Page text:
You might find it helpful to do some kind of creative activity. This could involve playing a musical instrument, singing, sketching, painting, writing or sculpting something with clay, among other things. Creative activities can help you express some of the intense emotions that go along with self-injury while at the same time distracting you from the urge to self-injure.
Talking about self-injury is difficult for many people. But while it can be hard to reach out to someone and find social support when you’re having an urge, it can be helpful.
Luckily, there are a few ways you can do this. First, you can share your current urge with someone and talk about what you’re experiencing and how to not act on it. This approach may be difficult, though, if you have not already told that person about your self-injuring. If this is the case, you could reach out to someone and just talk about your feelings generally, without discussing your urge to self-injure.
If you find it too difficult to share your urges or your feelings generally, it can still help to talk to someone and distract yourself from the urge. The conversation can really be about anything, but it should last until the urge goes away. In all cases, it can help to have a list of people you can call (or text). This way, you can contact someone else on your list if the first (or second) person is not available.
Finally, if you find yourself unable to call or text anyone you know, you can go online. For instance, you can see if a friend or relative is available to chat on Facebook. You might try calling a helpline in your area, such as the Kids Help Phone (1-800-668-6868 or kidshelpphone.ca) or a local distress line.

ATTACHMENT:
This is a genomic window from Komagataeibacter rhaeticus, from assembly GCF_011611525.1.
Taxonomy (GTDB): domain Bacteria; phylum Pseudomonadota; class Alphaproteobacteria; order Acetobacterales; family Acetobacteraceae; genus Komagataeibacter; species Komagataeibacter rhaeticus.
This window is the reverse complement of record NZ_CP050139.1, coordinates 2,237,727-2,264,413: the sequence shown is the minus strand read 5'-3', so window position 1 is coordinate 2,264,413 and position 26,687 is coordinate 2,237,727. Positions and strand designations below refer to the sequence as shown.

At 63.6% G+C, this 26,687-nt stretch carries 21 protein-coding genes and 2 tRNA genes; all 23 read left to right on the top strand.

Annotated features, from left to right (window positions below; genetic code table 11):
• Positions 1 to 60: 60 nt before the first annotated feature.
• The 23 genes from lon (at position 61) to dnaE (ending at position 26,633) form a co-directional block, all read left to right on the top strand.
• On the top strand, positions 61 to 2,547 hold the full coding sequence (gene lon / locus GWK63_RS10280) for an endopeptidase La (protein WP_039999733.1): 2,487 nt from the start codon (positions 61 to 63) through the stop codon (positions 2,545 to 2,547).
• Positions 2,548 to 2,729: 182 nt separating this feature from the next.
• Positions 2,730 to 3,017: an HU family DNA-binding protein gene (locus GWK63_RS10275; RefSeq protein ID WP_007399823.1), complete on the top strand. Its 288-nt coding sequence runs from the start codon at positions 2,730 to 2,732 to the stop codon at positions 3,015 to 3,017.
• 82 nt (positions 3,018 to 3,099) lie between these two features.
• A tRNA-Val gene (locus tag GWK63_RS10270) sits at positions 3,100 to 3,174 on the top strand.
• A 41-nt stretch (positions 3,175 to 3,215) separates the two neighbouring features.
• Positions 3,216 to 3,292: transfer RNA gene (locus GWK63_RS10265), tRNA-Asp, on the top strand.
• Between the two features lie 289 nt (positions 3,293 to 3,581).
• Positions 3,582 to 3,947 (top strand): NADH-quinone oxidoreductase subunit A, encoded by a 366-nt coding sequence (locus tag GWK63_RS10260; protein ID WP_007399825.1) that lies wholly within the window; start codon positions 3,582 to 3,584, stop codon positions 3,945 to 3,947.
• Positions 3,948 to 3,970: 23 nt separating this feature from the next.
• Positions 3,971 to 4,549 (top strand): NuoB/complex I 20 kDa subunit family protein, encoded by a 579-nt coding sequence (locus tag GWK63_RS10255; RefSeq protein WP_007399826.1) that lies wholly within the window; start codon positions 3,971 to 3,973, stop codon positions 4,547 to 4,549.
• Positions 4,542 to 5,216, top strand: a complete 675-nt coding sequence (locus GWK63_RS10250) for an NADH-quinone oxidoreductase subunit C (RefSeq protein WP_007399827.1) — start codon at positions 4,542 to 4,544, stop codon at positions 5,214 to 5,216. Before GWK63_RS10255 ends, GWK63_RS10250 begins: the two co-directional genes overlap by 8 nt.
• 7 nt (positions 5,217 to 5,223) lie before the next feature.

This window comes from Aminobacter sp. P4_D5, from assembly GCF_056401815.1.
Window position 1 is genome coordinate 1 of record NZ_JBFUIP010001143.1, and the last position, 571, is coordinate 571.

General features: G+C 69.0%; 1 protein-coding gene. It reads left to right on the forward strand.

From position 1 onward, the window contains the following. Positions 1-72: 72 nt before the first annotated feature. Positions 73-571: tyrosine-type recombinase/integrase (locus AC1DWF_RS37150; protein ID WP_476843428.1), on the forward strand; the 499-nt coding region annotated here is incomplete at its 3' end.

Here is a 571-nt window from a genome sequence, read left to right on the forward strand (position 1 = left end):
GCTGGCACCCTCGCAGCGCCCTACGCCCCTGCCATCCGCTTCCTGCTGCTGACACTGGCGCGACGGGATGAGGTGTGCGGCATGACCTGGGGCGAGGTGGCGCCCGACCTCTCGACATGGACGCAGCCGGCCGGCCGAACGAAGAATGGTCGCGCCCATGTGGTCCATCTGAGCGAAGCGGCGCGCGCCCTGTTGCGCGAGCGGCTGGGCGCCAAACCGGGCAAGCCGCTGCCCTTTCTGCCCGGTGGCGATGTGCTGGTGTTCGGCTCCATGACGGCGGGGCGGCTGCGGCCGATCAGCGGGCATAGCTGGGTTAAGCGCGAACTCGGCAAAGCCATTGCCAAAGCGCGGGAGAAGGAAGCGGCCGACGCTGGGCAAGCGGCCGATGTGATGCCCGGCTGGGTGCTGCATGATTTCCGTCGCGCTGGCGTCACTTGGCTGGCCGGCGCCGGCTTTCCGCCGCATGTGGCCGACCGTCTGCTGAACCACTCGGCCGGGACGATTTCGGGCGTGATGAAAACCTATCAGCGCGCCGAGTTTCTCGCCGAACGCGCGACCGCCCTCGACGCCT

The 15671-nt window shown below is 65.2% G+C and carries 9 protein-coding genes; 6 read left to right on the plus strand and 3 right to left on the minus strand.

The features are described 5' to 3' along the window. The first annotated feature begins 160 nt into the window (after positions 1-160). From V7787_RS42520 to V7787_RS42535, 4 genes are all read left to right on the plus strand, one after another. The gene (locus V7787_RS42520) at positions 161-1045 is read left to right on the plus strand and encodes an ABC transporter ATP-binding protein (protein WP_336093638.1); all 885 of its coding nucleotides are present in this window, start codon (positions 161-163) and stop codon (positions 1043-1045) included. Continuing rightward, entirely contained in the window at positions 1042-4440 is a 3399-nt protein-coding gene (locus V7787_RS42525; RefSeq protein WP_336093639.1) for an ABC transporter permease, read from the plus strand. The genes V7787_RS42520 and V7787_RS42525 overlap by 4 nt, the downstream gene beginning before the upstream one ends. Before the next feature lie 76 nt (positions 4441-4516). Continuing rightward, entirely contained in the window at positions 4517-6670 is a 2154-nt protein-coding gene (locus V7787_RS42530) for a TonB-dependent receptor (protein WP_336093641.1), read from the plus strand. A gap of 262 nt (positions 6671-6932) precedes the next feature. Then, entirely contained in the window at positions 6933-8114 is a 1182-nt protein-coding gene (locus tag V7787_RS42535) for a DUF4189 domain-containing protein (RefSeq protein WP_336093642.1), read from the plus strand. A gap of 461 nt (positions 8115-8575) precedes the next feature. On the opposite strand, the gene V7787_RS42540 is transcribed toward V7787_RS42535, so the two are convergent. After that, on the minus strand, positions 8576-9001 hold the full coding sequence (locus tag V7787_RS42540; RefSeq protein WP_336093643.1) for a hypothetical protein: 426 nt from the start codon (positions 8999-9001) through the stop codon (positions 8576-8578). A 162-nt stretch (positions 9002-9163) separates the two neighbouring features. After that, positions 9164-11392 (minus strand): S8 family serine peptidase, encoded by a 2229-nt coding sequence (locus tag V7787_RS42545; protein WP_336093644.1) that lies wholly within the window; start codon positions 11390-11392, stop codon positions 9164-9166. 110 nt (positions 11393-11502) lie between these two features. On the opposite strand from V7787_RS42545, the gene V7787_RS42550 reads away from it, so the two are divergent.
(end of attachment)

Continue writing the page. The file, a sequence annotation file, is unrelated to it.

These strategies are just some of the ways that people learn to cope with urges to self-injure. To learn about other strategies to cope with urges and difficult emotions that often go along with self-injury, we encourage you to access our mobile-friendly website at Self-injury Outreach & Support, www.sioutreach.org. In addition to offering different coping strategies, we collect and share recovery stories and words of inspiration from others who have struggled with self-injury. Sometimes reading about others who have overcome self-injury can be very helpful.
The SiOS site also has social media content. You can read about self-injury and mental health topics and get regular updates. In addition, the website has information for those who play a supportive role in helping people who self-injure, providing guidance for friends, romantic partners, families, schools and medical and mental health professionals.
Remember, recovery is possible.
self-injury outreach & support
About the authors
Stephen is an associate professor in the Psychology Department at the University of Guelph and an international expert in self-injury. In 2015, he shared his lived experience with self-injury in a TEDx Talk (see youtu.be/G17iMOw0ar8). He is co-founder of Self-injury Outreach and Support (SiOS) and current President of the International Society for the Study of Self-Injury
Nancy is a James McGill Professor in the Department of Educational & Counselling Psychology at McGill University and has focused for 20 years on understanding self-injury. She has published extensively and presented at more than 200 conferences. She is co-founder of the non-profit Self-injury Outreach and Support (SiOS)
Lewis, S.P. & Heath, N.L. (2015). Non-suicidal self-injury among youth. Journal of Pediatrics, 166(3), 526-530. doi: 10.1016/j.jpeds.2014.11.062.
Klonsky, E.D. (2007). The functions of deliberate self-injury: A review of the evidence. Clinical Psychology Review, 27(2), 226-239.
Klonsky, E.D. (2009). The functions of self-injury in young adults who cut themselves: Clarifying the evidence for affect-regulation. Psychiatry Research, 166(2-3), 260-268